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(0.32) (Psa 47:7)

tn The meaning of the Hebrew term מַשְׂכִּיל (maskil) is uncertain. The word is derived from a verb meaning “to be prudent; to be wise.” Various options are: “a contemplative song,” “a song imparting moral wisdom,” or “a skillful [i.e., well-written] song.” The term also occurs in the superscriptions of Pss 32, 42, 44, 45, 52-55, 74, 78, 88, 89, and 142. Here, in a context of celebration, the meaning “skillful, well-written” would fit particularly well.

(0.32) (Sos 4:15)

tn Heb “a watering place” or “well of underground water.” The term בְּאֵר (bÿer, “well”) refers to an underground well that is dug in the ground to provide fresh water for humans and beasts (e.g., Gen 21:19, 25, 30; 26:15, 18, 19, 22, 32) (HALOT 106 s.v. I בְּאֵר; DCH 2:87 s.v. I בְּאֵר). The term is often used in parallelism with בּוֹר (bor, “cistern”), עַיִן (’ayin, “spring”), and שׁוּחָה (shukhah, “water-hole”).

(0.32) (Act 16:2)

tn Grk “who was well spoken of by the brothers in Lystra and Iconium.” Because of the awkwardness in English of having two relative clauses follow one another (“who was a believer…who was well spoken of”) and the awkwardness of the passive verb (“was well spoken of”), the relative pronoun at the beginning of 16:2 (“who”) has been translated as a pronoun (“him”) and the construction converted from passive to active at the same time a new sentence was started in the translation.

(0.32) (3Jo 1:2)

sn Just as it is well with your soul. The equivalent contemporary idiom would be to speak of ‘spiritual’ health as opposed to physical health. The author affirms that Gaius is indeed well off spiritually, and he prays that Gaius’ physical health would match his spiritual health, i.e., that Gaius would be as well off physically as he is spiritually. It is the spiritual health which is to be the standard by which one’s physical health is measured, not the other way round.

(0.31) (Gen 9:6)

sn See the notes on the words “humankind” and “likeness” in Gen 1:26, as well as J. Barr, “The Image of God in the Book of Genesis – A Study of Terminology,” BJRL 51 (1968/69): 11-26.

(0.31) (Gen 12:6)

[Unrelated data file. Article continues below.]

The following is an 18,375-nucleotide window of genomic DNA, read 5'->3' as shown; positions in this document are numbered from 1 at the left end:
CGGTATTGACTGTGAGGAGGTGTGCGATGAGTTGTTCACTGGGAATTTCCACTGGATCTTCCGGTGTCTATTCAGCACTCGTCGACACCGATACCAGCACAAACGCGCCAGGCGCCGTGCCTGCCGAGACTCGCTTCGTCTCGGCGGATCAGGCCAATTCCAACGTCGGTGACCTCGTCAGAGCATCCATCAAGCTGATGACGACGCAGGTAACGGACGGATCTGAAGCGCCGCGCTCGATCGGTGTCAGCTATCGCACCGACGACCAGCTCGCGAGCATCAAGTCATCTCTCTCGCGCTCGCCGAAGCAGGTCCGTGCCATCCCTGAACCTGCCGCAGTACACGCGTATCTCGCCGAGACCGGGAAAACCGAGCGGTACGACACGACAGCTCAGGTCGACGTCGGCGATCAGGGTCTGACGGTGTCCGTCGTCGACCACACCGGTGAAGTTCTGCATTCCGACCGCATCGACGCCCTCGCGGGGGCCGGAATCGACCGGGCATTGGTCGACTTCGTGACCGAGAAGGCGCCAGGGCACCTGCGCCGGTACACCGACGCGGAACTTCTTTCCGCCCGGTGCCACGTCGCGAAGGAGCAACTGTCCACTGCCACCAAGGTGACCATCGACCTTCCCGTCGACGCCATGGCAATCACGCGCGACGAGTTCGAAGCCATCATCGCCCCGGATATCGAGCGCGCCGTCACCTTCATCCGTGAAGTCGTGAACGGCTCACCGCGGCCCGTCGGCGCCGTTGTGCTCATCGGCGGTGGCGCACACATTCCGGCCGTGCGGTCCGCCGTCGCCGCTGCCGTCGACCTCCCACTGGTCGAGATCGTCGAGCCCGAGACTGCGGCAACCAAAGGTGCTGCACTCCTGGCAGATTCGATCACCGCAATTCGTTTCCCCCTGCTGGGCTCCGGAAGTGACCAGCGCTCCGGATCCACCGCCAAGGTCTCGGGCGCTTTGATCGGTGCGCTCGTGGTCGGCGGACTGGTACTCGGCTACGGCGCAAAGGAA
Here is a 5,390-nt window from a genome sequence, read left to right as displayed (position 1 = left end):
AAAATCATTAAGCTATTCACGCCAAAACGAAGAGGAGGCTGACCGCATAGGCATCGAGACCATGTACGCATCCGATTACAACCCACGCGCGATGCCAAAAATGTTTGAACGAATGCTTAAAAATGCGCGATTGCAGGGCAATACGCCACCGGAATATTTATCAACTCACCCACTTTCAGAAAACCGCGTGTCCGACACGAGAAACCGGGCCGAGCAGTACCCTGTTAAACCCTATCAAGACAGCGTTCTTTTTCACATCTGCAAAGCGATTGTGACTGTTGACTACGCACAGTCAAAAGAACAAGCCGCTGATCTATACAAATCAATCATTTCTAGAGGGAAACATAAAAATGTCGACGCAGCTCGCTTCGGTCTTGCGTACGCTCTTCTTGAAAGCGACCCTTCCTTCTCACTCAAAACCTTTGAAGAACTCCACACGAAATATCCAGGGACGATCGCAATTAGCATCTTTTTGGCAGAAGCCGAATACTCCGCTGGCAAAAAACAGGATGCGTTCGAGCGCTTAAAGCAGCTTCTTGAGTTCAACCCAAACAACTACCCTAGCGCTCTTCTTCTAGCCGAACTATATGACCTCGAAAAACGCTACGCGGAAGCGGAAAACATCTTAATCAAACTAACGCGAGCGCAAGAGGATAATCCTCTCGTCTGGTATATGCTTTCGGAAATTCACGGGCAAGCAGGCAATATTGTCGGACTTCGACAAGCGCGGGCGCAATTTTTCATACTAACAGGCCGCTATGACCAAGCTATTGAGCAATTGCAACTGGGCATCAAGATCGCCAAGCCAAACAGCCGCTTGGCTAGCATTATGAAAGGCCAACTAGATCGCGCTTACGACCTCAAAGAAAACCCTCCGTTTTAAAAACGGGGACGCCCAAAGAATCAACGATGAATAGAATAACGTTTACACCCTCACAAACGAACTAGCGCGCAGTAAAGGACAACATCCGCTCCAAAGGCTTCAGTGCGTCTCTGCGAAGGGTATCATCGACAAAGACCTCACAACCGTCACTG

sn The Hebrew word Moreh (מוֹרֶה, moreh) means “teacher.” It may well be that the place of this great oak tree was a Canaanite shrine where instruction took place.

(0.31) (Gen 12:13)

tn The Hebrew verb translated “go well” can encompass a whole range of favorable treatment, but the following clause indicates it means here that Abram’s life will be spared.

(0.31) (Gen 24:62)

sn The Hebrew name Beer Lahai Roi (בְּאֵר לַחַי רֹאִי, bÿer lakhay roi) means “The well of the Living One who sees me.” See Gen 16:14.

(0.31) (Gen 28:22)

tn Heb “and all which you give to me I will surely give a tenth of it to you.” The disjunctive clause structure (conjunction + noun/object) highlights this statement as well.

(0.31) (Gen 32:12)

tn Or “will certainly deal well with you.” The infinitive absolute appears before the imperfect, underscoring God’s promise to bless. The statement is more emphatic than in v. 9.

(0.31) (Gen 39:4)

sn The Hebrew verb translated became his personal attendant refers to higher domestic service, usually along the lines of a personal attendant. Here Joseph is made the household steward, a position well-attested in Egyptian literature.

(0.31) (Gen 50:10)

tn Heb “and they mourned there [with] very great and heavy mourning.” The cognate accusative, as well as the two adjectives and the adverb, emphasize the degree of their sorrow.

(0.31) (Exo 1:16)

tn Heb “at the birthstool” (cf. ASV, NASB, NRSV), but since this particular item is not especially well known today, the present translation simply states “at the delivery.” Cf. NIV “delivery stool.”

(0.31) (Exo 4:14)

tn The construction uses the Piel infinitive absolute and the Piel imperfect to express the idea that he spoke very well: דַבֵּר יְדַבֵּר (dabber yÿdabber).

(0.31) (Exo 4:15)

tn The imperfect tense carries the obligatory nuance here as well. The relative pronoun with this verb forms a noun clause functioning as the direct object of “I will teach.”

(0.31) (Exo 4:22)

tn The instantaneous use of the perfect tense fits well with the prophetic announcement of what Yahweh said or says. It shows that the words given to the prophet are still binding.

(0.31) (Exo 9:31)

sn Flax was used for making linen, and the area around Tanis was ideal for producing flax. Barley was used for bread for the poor people, as well as beer and animal feed.

(0.31) (Exo 13:3)

tn The verb is a Niphal imperfect; it could be rendered “must not be eaten” in the nuance of the instruction or injunction category, but permission fits this sermonic presentation very well – nothing with yeast may be eaten.

(0.31) (Exo 18:19)

tn The form is the perfect tense with the vav (ו) consecutive; following the imperative it will be instruction as well. Since the imperative preceding this had the idea of “continue to be” as you are, this too has that force.

(0.31) (Exo 19:10)

tn The form is a perfect 3cpl with a vav (ו) consecutive. It is instructional as well, but now in the third person it is like a jussive, “let them wash, make them wash.”



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